Although alcohol consumption, particularly alcohol addiction, is a risk factor for many health problems in the country, the government allowed all the restaurants to sell alcoholic beverages. In fact, it is a leading single contributor to the global burden of disease.
Today, liver disease is the top non-communicable disease (NCD) killer in the country. In addition, the Annual Health Bulletin 2022 shows that common and prevalent mental health disorders in the country are anxiety, depression, and mental and behavioral disorders due to alcohol and substance abuse.
In addition to the most common disease categories that are entirely or partly caused by alcohol consumption, the law enforcement authorities and the media reported many social problems such as drinking and driving, youth and adolescent crimes, domestic violence, and rapes, among others, that are all associated to alcohol consumption.
However, with the government making alcohol easily available in the country, 4,125 restaurants and 700 alcohol retail outlets applied for alcohol licenses from 1 to 19 June this year. This brings the total to 17,000 alcohol outlets in the country making it almost one alcohol outlet for every 41 people.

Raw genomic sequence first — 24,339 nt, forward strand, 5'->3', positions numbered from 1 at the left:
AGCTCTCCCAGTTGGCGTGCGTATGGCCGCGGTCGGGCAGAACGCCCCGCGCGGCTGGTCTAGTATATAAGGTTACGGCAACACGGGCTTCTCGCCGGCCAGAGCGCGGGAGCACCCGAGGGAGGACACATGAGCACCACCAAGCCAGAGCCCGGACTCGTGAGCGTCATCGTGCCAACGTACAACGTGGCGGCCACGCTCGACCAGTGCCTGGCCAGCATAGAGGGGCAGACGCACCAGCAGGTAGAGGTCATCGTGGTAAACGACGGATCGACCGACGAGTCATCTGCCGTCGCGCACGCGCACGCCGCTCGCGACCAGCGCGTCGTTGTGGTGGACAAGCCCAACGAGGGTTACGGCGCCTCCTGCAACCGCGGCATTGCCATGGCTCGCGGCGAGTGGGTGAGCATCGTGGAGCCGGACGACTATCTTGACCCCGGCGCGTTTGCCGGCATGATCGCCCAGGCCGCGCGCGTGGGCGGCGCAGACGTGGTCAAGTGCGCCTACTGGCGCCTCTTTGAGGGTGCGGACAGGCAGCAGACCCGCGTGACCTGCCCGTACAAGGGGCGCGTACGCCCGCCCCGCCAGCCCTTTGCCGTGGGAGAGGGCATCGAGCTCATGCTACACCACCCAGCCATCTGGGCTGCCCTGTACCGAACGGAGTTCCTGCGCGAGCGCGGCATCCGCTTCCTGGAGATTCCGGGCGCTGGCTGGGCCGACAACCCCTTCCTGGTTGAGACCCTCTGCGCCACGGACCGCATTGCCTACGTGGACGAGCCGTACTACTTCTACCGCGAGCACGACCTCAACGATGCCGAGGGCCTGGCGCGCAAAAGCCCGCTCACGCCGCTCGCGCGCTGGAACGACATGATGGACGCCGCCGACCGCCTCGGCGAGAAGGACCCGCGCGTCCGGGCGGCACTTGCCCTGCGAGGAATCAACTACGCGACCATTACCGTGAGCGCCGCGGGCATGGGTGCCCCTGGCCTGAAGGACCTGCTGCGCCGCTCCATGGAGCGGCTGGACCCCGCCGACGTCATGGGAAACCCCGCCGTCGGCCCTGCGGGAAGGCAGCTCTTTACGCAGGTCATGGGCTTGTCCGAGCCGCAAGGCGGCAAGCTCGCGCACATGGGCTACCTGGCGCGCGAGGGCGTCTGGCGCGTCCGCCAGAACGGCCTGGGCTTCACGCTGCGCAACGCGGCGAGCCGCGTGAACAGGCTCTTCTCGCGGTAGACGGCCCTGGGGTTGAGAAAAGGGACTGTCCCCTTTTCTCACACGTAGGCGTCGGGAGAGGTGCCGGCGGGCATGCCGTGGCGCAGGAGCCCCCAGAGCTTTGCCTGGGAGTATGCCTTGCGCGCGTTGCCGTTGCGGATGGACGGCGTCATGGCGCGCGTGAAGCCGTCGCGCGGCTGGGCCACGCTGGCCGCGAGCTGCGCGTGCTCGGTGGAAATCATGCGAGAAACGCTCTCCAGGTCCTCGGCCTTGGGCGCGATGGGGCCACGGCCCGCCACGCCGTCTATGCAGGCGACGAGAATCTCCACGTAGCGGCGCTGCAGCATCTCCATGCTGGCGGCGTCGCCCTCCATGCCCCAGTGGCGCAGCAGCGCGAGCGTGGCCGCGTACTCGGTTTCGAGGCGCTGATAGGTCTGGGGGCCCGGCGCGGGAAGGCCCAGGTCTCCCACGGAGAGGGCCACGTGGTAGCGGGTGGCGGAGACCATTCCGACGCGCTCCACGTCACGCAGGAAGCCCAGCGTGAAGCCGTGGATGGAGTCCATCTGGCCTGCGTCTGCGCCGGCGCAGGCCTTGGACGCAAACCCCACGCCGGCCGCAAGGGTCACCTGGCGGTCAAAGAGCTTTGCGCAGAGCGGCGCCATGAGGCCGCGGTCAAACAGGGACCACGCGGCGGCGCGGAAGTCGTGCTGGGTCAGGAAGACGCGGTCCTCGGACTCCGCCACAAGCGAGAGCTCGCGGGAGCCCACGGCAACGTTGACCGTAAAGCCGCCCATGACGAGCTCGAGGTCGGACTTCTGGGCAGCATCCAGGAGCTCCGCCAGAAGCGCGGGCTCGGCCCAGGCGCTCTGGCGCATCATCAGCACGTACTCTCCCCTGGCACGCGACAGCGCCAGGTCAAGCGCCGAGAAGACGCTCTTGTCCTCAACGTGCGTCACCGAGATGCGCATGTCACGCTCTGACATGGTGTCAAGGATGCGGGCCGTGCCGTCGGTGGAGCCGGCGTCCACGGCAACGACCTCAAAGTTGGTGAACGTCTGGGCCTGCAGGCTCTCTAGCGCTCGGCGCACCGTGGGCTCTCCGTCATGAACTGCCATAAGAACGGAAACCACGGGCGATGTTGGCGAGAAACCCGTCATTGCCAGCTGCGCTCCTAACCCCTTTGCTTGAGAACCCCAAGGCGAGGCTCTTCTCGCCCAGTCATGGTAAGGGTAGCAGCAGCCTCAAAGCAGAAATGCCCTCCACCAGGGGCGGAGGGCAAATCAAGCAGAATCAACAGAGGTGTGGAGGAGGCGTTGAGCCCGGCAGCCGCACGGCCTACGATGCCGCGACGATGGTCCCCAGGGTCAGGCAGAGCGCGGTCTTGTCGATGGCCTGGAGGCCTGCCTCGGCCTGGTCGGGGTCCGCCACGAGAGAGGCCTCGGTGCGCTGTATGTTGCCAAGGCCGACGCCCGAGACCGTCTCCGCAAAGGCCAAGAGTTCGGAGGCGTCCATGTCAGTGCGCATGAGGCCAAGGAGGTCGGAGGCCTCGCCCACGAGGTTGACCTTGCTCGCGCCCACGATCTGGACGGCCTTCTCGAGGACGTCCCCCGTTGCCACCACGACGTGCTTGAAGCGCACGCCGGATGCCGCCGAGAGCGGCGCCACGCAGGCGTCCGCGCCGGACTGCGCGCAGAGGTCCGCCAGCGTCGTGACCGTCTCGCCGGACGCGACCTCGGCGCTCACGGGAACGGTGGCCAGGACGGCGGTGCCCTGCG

While the decision to lift the restriction on the issuance of bar licenses is assumed to have positive effects on economic development, it is certain that this move will negatively impact on mental health and well-being of the people and increase the health expenditure incurred due to treatment of alcohol-related diseases.
The health minister Dasho Dechen Wangmo during the question hour session at the ongoing National Council (NC) session defended the government’s decision on easing access to alcohol saying there has been no evidence to prove that there was no significant reduction in alcohol consumption due to the ban.
She also said that there is no evidence that alcohol consumption has increased due to the increased number of bar licenses in the past years. We do not need to wait for evidence-based surveys and studies as alcoholic beverages are a routine part of the social landscape for many people.
Knowledge of these risks has helped the Ministry of Health in drafting the National Harm Reduction Policy and Strategy. Now the government should actively engage in advocacy and prevention to reduce alcohol consumption and alcohol-related issues. In the past, many such plans and programs have been in place but not implemented.